TiberiusDuval wrote:I use PC-BSD mainly because I do not want to go through big hassle to get working DE, but I want to use FreeBSD software and like consistency of system. But as far as I know PCBSD is just collection of certain utilities and and premade scripts over FreeBSD system. (Something like difference between plain Debian and for example Mint Debian) So if there is not FreeBSD version of something there certainly is not PC-BSD version of it. And as far as I know PC-BSD does not have graphical partition manager except in installer.
Feel free to correct me if I'm wrong.


PCBSD is FreeBSD but provides some gui for install and a pbi manager to install "packages" like chrome and such, so you don't have to compile from source.

Of course, the freebsd ports and everything is 100% compatible, is like installing freebsd and spend a hundred hours configuring it.
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Postby nemeas » 23 Dec 2012, 06:36

Goette wrote:PCBSD is FreeBSD but provides some gui for install and a pbi manager to install "packages" like chrome and such, so you don't have to compile from source.

Of course, the freebsd ports and everything is 100% compatible, is like installing freebsd and spend a hundred hours configuring it.


And it gives you an easy root-on-zfs install :-)
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Postby vermaden » 23 Dec 2012, 12:26

nemeas wrote:And it gives you an easy root-on-zfs install :-)


... and support for ZFS Boot Environments with beadm ;)
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Postby drhowarddrfine » 23 Dec 2012, 13:42

BLuFeNiX wrote:Is TUI the best I'm going to get?

I guess TUI means "text user interface"? I've never heard that before. Don't you mean CLI (command line interface)?

CLI is always the best you can get.
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Postby fonz » 23 Dec 2012, 17:14

drhowarddrfine wrote:I guess TUI means "text user interface"? I've never heard that before.

One can bicker about whether or not it's an appropriate term in the first place, but in practice the fact of the matter is that TUI indeed stands for "text user interface" and is commonly used to refer to (n)curses-based interfaces.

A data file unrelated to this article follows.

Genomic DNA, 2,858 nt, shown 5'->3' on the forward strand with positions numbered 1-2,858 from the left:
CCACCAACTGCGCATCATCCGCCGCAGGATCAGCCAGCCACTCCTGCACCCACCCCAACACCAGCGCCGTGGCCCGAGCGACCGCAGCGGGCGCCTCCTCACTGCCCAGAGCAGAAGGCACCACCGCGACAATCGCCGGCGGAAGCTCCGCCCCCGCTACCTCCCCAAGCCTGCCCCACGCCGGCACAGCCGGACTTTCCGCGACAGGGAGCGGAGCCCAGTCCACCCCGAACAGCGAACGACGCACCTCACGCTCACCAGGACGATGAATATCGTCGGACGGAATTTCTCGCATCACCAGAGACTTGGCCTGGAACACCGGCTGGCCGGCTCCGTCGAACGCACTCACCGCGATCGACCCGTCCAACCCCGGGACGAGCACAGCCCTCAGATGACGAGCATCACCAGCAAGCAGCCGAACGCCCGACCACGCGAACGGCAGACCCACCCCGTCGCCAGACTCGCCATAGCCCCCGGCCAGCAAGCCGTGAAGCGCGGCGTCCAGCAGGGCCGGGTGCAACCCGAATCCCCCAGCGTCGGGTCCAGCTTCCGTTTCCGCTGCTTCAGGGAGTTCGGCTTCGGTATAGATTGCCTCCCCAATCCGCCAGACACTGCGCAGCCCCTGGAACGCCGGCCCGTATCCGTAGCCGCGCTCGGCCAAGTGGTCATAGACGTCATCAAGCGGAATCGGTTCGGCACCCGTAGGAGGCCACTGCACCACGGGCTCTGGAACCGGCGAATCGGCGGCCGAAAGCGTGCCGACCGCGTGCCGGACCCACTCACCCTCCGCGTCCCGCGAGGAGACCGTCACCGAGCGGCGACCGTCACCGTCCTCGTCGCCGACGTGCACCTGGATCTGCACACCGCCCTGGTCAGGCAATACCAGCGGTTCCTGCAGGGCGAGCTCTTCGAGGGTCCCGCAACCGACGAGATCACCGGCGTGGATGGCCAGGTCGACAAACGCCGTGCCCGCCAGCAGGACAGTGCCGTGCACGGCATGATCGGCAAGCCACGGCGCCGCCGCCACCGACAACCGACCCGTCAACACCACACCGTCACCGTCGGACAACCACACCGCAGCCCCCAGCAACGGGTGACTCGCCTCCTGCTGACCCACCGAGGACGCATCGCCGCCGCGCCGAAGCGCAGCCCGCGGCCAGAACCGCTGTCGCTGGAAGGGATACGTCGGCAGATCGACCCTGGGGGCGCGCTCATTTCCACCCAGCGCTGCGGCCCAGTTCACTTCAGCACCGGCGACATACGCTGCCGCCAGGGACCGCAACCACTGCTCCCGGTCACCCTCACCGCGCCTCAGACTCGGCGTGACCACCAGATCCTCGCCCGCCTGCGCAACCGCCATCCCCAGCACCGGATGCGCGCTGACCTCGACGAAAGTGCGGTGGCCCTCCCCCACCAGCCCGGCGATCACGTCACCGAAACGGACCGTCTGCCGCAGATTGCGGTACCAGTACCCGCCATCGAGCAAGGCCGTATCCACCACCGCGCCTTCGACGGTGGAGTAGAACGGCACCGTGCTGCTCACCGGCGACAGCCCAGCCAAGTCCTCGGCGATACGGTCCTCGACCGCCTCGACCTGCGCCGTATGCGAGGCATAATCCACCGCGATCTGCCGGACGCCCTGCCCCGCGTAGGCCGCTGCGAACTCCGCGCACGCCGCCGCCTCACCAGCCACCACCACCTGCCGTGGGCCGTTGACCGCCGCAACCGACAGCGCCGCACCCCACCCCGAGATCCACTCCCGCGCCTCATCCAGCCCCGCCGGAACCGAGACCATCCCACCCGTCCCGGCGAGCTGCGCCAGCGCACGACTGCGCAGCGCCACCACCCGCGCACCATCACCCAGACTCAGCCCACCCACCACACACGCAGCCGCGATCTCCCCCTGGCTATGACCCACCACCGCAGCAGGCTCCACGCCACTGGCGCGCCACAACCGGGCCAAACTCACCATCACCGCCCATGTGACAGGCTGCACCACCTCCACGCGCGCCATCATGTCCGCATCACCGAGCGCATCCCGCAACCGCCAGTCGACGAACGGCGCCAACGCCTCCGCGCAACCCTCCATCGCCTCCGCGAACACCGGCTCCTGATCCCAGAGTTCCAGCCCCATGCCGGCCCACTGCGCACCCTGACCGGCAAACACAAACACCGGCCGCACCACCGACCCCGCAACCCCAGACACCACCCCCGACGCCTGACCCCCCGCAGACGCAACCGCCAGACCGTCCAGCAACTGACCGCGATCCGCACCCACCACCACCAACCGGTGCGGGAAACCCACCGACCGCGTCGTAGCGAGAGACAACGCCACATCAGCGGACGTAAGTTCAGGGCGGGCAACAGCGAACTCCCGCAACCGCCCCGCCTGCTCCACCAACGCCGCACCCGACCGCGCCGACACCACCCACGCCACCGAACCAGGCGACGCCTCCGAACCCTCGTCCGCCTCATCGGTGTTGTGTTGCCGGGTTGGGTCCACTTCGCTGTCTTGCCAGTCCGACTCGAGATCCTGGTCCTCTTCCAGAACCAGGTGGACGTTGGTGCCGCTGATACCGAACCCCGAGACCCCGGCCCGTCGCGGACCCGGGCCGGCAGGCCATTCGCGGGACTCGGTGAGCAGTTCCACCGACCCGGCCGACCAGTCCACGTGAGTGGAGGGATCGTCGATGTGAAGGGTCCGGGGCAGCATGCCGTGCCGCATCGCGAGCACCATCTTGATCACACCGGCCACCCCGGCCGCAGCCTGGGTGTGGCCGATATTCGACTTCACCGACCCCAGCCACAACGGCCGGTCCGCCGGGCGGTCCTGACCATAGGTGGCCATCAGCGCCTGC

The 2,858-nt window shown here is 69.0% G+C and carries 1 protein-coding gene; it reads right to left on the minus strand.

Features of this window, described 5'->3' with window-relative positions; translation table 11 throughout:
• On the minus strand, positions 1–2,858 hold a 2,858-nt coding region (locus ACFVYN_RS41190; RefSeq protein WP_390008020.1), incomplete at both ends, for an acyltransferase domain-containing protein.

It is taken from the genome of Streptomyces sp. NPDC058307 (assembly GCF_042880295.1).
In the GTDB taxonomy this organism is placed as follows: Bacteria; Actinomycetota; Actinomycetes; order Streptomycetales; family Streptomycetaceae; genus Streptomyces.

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Postby kpedersen » 23 Dec 2012, 18:43

Cool, I have been looking how to access the "sade" tool for a while now (since sysinstall was removed) and even then I was trying to work out how to use the tool directly rather than going through the sysinstall menus.

It is quite misleading because it is titled FDISK partition editor, so I always thought it was part of the FreeBSD fdisk program, and I just hadnt found the correct "interactive mode" parameter yet ;)
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Postby wblock@ » 23 Dec 2012, 21:49

Please use [man=8]gpart[/man]. [man=8]sade[/man] has many of the same problems as [man=8]fdisk[/man].
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Postby drhowarddrfine » 24 Dec 2012, 03:59

fonz wrote:One can bicker about whether or not it's an appropriate term in the first place, but in practice the fact of the matter is that TUI indeed stands for "text user interface"

Not bickering at all. I just never heard that before.
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Postby kpa » 24 Dec 2012, 04:13

Creating a GUI partition manager should be much easier now than it used to be. There's [man=8]gpart[/man] that has a robust text interface, a quick and dirty GUI could just call [man=8]gpart[/man] trough a shell. Also there's [man=3]libgeom[/man], with suitable bindings to for example python it shouldn't be too hard to create a graphical interface to GEOM managed disks and partition tables.
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Postby fonz » 25 Dec 2012, 12:52

kpa wrote:with suitable bindings to for example python it shouldn't be too hard to create a graphical interface to GEOM managed disks and partition tables.

Why drag Python into it when there's [man=1]dialog[/man]?

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Postby fonz » 25 Dec 2012, 13:00

drhowarddrfine wrote:Not bickering at all. I just never heard that before.

That's why I said: "one" ;)

Although I have yet to hear any good argument, there is a small minority of people who do object (rather vociferously, sometimes) to either the term TUI itself, or what it is commonly taken to mean, or both.

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Postby kpa » 26 Dec 2012, 10:15

I was thinking of an X11 based GUI using for example [port]x11-toolkits/py-tkinter[/port]